Cardinal Rainer Woelki of Berlin has re-affirmed his support for same-sex relationships which he made at a German conference of Catholic lay people back in May.
“The Church must rethink its approach to remarried divorcees and gay relationships, the world’s youngest cardinal has said.
“Cardinal Rainer Maria Woelki, 55, made his comments in an interview with the German weekly Die Zeit and said that while the Orthodox Church considers only the first marriage sacramentally valid, divorce and a second marriage is tolerated. Asked whether this could be a model for the Catholic Church, he replied that the Church should talk about it.
Commenting on gay men in relationships he said he tried not to see them as just violating natural law but as people trying to take responsibility for each other in lasting partnerships. ‘We must find a way of allowing people to live without going against church teaching,’ he said.”
Mark deVries, a Dutchman who blogs at In Caelo et in Terra (In Heaven and on Earth), has translated the relevant passage into English:
“ ‘Every sign of unjust discrimination in their regard should be avoided,’ the Catechism says about people with homosexual tendencies. If I take that seriously, I can’t merely see homosexual relationships as a ‘violation of natural law,’ as the Catechism puts it. I should also try to perceive it as people permanently taking responsibility for one another, being loyal and willing to take care of each other, even if I can’t agree with such a lifestyle. The lifestyle that we, as the Catholic Church, stand for, is the sacramental marriage between one man and one woman, open to the transmission of life. I have also said this at the Catholic Day in Mannheim, immediately before the passage you quoted.”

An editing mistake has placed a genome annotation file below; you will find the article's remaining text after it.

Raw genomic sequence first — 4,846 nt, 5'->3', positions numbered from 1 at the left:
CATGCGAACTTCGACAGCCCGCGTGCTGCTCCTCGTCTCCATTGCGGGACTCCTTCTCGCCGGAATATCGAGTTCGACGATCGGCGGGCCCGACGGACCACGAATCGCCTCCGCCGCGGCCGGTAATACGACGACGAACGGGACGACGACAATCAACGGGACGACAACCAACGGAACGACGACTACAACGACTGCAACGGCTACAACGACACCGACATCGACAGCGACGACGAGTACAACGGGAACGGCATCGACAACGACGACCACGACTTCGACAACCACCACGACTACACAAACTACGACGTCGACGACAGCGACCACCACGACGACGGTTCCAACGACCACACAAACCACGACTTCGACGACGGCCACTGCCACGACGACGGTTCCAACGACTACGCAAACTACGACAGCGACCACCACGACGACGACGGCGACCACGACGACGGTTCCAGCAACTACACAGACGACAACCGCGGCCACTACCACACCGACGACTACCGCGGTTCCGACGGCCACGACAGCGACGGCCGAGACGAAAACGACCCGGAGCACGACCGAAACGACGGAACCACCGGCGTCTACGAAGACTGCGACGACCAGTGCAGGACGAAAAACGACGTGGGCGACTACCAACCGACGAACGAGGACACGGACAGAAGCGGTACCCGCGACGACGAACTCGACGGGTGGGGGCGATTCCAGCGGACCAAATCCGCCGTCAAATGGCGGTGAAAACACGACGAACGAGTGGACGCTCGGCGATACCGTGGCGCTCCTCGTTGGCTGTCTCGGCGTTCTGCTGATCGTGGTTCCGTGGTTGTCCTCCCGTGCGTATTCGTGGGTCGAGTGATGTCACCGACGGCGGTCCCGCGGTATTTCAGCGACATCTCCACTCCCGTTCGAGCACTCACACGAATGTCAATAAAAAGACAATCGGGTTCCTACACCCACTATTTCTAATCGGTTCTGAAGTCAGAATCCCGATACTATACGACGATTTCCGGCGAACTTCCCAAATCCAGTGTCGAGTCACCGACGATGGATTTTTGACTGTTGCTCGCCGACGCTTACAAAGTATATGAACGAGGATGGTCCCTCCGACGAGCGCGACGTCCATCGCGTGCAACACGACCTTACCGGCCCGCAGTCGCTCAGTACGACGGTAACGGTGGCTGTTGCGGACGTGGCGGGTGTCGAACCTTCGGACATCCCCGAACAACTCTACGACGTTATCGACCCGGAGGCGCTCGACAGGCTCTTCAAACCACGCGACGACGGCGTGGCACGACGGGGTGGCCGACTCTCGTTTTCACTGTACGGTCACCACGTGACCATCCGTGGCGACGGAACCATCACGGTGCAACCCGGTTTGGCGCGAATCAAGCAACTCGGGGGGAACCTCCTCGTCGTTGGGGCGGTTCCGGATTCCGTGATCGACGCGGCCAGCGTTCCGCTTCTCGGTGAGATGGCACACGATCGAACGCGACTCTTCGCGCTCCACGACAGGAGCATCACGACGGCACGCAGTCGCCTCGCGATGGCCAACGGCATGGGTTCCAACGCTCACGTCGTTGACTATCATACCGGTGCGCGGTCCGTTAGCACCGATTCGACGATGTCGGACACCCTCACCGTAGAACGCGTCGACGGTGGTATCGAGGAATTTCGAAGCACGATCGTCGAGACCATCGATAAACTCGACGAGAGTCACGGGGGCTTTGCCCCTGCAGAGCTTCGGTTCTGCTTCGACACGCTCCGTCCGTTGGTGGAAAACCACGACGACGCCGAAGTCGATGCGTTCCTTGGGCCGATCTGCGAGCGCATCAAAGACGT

deVries disagrees that this statement is an endorsement of lesbian and gay relationships. He states:
“Reading this, I think it is unfair to see Cardinal Woelki’s earlier statement as an acceptance or even endorsement of homosexual relationships. He says clearly that he is unable to agree with this lifestyle. But, and this is the key, he does emphasise an important element of our dealings with people or situations that we don’t agree with. This element is love, as the catechism quote also hints at. Through love, we can see the good in situations which are “intrinsically disordered”, meaning that in their nature they are contrary to natural law. But, as Jesus has shown us, love trumps all, so even in these situations, love can shine through. Does that mean that homosexual acts and relations cease to be disordered? No, they don’t. But, as the Catechism and the cardinal indicate, we must acknowledge the fact that love, loyalty, responsibility and care can be present in this lifestyle.”
I think that deVries’ argument actually makes the point that Woelki does endorse same-gender relationships. By noting that the love relationship matters more than sexual activity, deVries is pointing out that Woelki’s thinking is more in line with theologians, like the recently censured Sr. Margaret Farley, who argue that the quality of a relationship and the presence of love in a relationship should be our standards for moral judgement.
As we stated previously, Cardinal Woelki’s comments are a breath of fresh air and part of a growing trend to give some positive acknowledgment of same-gender relationships from some high-ranking clerics in the church. May the discussion continue in this vein.
–Francis DeBernardo, New Ways Ministry